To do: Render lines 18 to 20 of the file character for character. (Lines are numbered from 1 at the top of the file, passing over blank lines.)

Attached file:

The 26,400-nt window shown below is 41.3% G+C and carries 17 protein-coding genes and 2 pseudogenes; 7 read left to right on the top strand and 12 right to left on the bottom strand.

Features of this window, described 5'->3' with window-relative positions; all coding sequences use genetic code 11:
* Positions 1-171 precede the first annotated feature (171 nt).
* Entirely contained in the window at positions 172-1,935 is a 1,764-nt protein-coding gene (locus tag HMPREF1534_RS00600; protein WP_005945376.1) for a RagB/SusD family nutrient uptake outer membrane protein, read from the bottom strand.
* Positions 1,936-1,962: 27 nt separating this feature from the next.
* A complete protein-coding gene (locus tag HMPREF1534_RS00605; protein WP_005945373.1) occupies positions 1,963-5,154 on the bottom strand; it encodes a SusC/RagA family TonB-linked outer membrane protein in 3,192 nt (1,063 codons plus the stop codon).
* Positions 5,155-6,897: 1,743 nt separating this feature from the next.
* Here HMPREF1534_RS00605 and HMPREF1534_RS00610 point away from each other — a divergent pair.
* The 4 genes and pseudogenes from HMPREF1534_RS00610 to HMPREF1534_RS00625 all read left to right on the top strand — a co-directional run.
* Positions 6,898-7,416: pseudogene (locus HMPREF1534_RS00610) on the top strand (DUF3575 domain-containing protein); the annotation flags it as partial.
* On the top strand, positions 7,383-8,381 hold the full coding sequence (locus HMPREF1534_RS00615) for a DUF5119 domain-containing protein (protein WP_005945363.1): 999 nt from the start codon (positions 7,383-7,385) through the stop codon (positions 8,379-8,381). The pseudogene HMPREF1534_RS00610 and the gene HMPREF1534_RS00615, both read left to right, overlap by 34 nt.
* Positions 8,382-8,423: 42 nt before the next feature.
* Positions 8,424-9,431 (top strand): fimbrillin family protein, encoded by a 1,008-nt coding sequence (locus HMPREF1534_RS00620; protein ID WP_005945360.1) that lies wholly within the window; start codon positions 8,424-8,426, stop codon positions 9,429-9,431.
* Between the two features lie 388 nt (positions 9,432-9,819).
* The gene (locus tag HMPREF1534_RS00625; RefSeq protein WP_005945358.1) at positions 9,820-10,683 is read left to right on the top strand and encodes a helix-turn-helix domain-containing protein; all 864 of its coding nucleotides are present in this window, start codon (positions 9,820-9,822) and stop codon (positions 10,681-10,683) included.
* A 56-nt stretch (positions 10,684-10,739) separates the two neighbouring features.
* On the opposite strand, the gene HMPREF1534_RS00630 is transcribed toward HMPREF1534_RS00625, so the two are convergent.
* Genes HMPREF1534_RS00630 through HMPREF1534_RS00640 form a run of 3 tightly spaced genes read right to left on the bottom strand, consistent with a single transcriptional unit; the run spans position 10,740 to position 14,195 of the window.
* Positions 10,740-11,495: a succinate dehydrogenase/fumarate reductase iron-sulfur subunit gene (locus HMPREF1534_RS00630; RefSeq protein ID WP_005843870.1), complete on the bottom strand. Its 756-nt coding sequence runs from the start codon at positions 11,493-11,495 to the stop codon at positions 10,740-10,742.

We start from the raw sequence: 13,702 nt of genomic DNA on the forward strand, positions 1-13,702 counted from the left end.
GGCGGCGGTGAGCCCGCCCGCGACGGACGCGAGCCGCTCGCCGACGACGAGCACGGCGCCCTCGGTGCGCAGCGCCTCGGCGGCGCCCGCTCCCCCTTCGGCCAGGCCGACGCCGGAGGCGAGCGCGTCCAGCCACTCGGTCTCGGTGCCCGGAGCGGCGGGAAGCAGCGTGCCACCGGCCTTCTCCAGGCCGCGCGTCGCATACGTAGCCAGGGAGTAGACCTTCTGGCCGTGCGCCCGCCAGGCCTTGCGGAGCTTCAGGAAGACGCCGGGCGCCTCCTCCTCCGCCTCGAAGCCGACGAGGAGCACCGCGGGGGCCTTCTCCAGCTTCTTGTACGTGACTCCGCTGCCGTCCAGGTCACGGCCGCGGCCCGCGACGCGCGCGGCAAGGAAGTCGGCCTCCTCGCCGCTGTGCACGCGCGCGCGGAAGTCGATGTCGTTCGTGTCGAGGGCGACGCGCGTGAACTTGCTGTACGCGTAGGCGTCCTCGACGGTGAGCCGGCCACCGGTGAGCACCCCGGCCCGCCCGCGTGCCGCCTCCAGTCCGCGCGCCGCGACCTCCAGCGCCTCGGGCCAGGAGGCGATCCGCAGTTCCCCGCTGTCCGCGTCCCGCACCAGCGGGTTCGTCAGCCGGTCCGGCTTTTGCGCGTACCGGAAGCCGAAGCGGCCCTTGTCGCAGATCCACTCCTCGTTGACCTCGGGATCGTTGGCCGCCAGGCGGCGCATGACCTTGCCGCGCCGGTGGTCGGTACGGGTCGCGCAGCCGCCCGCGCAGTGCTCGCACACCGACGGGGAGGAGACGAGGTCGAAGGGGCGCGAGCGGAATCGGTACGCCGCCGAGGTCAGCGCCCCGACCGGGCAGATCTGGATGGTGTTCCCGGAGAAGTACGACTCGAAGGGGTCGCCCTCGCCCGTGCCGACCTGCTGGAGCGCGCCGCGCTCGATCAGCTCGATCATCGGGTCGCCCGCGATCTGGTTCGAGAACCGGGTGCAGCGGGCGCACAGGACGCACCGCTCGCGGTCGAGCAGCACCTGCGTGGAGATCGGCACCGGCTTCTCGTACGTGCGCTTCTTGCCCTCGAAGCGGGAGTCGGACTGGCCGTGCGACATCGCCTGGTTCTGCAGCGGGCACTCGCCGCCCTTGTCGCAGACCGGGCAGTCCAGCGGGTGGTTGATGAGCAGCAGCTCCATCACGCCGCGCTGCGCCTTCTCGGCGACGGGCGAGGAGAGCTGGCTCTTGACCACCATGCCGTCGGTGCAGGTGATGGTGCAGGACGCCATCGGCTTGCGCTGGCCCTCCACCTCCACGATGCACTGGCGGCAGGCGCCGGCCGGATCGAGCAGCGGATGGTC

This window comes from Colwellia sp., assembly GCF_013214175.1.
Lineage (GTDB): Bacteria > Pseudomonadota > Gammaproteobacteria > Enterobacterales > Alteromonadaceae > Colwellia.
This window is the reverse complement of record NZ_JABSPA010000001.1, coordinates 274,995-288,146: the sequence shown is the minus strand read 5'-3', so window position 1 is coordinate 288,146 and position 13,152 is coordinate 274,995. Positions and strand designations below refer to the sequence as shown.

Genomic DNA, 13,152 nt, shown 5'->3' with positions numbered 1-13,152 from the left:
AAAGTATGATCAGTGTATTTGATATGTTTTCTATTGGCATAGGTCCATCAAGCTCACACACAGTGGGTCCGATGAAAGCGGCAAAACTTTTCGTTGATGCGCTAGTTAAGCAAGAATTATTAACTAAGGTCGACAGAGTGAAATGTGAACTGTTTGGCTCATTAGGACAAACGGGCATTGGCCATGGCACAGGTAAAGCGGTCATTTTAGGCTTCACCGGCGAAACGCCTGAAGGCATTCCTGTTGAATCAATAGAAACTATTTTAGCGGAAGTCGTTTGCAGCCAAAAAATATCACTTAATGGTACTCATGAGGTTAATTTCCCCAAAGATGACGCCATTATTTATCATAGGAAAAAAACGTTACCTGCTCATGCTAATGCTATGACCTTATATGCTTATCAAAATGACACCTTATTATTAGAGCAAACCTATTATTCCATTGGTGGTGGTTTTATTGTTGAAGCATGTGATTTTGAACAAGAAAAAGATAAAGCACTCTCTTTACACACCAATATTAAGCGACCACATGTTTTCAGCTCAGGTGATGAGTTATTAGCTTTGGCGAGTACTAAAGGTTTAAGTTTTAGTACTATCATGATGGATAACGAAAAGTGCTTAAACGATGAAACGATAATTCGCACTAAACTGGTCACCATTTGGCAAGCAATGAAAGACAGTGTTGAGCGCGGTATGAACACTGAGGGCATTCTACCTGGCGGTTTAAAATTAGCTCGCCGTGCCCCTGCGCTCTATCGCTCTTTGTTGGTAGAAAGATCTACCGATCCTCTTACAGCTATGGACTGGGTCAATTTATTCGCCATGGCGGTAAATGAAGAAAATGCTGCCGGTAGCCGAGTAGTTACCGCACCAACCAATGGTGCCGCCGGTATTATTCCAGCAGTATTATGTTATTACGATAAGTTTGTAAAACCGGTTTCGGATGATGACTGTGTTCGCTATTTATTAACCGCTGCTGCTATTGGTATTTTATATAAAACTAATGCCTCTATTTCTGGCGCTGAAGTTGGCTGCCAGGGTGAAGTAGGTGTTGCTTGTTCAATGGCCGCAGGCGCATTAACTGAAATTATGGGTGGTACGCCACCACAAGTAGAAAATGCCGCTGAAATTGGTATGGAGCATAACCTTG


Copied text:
* Genes HMPREF1534_RS00630 through HMPREF1534_RS00640 form a run of 3 tightly spaced genes read right to left on the bottom strand, consistent with a single transcriptional unit; the run spans position 10,740 to position 14,195 of the window.
* Positions 10,740-11,495: a succinate dehydrogenase/fumarate reductase iron-sulfur subunit gene (locus HMPREF1534_RS00630; RefSeq protein ID WP_005843870.1), complete on the bottom strand. Its 756-nt coding sequence runs from the start codon at positions 11,493-11,495 to the stop codon at positions 10,740-10,742.

We start from the raw sequence: 13,702 nt of genomic DNA on the forward strand, positions 1-13,702 counted from the left end.